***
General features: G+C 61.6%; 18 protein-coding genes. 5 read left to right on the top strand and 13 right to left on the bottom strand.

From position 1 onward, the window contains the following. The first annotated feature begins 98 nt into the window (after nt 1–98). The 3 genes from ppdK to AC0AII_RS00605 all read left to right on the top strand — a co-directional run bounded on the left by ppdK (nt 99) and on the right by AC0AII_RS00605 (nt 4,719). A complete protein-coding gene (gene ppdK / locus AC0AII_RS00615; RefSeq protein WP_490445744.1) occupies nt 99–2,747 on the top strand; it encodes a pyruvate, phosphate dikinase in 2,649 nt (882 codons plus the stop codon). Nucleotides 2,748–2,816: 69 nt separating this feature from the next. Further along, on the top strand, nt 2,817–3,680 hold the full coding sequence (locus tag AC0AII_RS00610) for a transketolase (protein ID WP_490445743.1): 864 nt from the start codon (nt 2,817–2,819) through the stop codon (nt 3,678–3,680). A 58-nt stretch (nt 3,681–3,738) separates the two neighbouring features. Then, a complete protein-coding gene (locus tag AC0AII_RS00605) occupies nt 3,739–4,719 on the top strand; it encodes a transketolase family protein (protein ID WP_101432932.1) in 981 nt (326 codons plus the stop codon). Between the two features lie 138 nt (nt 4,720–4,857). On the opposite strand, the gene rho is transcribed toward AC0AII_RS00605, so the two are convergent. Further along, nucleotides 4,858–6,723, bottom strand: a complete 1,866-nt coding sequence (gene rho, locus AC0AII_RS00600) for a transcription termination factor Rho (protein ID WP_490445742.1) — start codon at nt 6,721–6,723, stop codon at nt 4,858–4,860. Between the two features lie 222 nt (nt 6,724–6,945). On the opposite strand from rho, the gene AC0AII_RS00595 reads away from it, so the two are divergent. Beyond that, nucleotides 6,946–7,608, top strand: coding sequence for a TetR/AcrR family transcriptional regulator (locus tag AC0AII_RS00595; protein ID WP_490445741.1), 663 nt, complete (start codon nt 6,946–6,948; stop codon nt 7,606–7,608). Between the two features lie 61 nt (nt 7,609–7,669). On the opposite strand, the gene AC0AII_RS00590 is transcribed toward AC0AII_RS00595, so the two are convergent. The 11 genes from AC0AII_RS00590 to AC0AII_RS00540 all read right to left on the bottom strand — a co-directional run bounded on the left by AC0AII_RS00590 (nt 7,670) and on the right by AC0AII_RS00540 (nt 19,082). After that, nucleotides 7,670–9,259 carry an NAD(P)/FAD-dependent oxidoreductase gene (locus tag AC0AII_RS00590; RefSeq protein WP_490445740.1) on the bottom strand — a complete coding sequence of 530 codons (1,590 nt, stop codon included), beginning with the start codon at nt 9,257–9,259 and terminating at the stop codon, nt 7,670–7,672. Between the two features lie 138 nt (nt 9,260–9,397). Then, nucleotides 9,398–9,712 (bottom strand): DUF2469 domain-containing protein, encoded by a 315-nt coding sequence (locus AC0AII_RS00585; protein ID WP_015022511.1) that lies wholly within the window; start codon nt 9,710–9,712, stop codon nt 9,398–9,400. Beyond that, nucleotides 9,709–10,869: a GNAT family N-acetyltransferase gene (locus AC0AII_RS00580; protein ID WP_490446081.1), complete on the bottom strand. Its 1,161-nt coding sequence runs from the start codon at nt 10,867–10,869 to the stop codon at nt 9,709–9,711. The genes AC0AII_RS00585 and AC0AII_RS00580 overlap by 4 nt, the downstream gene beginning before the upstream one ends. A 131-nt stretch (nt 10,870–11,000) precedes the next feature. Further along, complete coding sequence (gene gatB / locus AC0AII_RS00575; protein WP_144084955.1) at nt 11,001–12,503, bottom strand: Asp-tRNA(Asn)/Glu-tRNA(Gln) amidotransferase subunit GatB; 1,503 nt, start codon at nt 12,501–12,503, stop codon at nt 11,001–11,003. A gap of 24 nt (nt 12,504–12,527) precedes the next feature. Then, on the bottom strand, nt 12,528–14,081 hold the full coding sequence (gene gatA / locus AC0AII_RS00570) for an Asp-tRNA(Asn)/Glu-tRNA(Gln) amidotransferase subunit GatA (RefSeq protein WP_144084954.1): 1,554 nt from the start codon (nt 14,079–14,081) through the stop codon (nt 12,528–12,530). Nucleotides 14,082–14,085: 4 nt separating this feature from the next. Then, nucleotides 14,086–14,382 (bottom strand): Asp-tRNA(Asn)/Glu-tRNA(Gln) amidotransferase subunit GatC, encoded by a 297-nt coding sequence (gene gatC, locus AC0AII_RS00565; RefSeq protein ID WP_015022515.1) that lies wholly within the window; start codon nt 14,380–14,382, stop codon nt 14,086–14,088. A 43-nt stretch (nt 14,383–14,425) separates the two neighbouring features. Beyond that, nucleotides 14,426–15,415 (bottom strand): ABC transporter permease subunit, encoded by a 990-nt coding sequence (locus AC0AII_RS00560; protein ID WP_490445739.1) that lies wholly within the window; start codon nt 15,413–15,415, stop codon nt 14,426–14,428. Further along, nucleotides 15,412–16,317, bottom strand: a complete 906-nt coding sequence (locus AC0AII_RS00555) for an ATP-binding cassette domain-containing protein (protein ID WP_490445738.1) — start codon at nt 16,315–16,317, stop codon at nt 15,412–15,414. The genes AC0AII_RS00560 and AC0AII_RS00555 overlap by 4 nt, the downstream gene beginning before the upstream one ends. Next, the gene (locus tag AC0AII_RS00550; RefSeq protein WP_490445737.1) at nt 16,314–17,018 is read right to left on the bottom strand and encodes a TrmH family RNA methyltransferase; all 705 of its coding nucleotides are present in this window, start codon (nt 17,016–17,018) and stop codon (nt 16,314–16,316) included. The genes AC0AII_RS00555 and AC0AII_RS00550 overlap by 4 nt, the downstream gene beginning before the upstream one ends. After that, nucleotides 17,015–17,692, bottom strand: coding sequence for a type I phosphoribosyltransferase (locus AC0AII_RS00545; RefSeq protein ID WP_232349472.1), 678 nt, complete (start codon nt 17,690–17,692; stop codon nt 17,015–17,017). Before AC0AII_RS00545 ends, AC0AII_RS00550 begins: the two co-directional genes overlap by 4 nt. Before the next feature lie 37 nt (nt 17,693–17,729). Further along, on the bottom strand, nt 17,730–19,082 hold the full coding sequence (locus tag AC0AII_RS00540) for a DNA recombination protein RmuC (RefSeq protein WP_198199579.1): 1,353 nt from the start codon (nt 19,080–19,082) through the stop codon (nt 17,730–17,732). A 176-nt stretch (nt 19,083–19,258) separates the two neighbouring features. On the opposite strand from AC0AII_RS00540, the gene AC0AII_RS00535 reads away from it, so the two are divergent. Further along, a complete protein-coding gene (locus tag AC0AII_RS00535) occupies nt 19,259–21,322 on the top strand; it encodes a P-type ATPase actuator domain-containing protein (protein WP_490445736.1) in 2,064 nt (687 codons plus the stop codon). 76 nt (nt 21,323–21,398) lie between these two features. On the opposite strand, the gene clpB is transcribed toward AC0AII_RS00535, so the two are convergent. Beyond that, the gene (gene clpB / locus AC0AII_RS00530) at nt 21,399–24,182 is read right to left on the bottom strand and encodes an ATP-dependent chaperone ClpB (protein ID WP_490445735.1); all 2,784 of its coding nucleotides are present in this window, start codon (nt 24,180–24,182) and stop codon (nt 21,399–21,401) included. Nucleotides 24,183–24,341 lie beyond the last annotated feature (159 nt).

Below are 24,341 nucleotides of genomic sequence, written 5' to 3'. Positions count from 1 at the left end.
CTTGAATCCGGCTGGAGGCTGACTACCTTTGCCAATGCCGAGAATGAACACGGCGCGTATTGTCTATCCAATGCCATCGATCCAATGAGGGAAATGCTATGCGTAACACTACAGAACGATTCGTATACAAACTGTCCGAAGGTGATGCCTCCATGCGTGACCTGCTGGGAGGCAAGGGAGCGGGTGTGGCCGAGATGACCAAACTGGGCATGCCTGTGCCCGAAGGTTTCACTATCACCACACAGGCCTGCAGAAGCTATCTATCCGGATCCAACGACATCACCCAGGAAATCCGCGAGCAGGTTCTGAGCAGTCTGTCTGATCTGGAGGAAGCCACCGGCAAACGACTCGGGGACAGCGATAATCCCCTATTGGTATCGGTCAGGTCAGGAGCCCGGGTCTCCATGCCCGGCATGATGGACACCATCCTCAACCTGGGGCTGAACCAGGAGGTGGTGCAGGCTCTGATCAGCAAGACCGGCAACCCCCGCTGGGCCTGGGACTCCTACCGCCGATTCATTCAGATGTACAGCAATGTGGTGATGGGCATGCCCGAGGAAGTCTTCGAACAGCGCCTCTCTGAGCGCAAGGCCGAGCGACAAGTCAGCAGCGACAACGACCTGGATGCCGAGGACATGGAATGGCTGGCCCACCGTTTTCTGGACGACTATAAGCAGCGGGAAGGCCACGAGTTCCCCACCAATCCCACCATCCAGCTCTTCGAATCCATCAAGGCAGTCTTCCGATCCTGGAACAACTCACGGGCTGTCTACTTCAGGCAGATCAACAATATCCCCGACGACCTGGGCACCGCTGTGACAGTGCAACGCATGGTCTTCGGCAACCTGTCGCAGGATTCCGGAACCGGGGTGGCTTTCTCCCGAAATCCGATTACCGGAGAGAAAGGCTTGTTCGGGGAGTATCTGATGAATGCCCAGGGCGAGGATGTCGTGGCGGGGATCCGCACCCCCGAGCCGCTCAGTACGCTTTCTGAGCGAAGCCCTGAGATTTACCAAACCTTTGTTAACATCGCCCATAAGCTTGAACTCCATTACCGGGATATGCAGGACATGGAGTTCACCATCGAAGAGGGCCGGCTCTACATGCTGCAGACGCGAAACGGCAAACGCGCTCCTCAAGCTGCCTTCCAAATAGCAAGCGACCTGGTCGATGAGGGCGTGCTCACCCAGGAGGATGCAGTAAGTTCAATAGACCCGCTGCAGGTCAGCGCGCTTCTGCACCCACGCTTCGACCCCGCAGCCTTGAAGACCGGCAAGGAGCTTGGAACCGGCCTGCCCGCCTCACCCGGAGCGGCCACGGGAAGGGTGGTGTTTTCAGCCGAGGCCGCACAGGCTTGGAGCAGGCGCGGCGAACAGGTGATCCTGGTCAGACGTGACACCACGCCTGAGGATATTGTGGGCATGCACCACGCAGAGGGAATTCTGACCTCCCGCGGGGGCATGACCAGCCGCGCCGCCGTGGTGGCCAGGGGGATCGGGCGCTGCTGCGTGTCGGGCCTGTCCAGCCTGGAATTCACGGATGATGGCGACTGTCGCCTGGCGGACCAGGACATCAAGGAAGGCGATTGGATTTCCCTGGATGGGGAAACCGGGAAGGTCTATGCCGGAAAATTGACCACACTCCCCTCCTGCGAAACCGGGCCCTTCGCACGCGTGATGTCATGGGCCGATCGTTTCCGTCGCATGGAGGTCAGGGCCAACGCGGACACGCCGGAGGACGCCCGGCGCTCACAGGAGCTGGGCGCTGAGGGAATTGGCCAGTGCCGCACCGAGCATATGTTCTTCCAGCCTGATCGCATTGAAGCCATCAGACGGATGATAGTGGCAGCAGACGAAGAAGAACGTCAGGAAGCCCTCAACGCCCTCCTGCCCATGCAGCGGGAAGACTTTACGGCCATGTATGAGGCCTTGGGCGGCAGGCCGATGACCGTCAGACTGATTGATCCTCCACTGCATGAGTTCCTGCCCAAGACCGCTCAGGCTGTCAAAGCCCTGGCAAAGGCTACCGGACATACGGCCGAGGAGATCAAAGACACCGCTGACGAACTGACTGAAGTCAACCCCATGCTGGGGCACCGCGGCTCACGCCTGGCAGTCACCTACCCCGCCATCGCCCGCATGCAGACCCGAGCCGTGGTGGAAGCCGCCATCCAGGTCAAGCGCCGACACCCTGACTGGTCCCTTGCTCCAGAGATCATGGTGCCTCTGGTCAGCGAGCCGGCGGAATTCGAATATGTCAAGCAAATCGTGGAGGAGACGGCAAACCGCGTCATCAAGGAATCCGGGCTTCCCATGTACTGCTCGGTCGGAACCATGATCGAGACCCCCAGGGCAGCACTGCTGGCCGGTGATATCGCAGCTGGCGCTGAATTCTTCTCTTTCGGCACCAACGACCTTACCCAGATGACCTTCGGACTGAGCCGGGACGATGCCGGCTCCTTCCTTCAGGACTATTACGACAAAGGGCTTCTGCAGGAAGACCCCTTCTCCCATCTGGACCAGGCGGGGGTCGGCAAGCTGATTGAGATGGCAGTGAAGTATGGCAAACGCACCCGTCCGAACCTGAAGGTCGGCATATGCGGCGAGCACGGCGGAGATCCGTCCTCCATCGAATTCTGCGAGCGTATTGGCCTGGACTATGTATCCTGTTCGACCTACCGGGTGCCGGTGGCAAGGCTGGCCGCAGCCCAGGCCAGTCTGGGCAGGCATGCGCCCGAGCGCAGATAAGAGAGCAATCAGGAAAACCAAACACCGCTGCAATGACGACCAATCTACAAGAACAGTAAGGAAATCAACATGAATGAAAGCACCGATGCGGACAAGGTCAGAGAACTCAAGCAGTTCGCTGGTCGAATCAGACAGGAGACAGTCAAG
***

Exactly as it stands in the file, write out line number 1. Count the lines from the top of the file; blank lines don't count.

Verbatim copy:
General features: G+C 61.6%; 18 protein-coding genes. 5 read left to right on the top strand and 13 right to left on the bottom strand.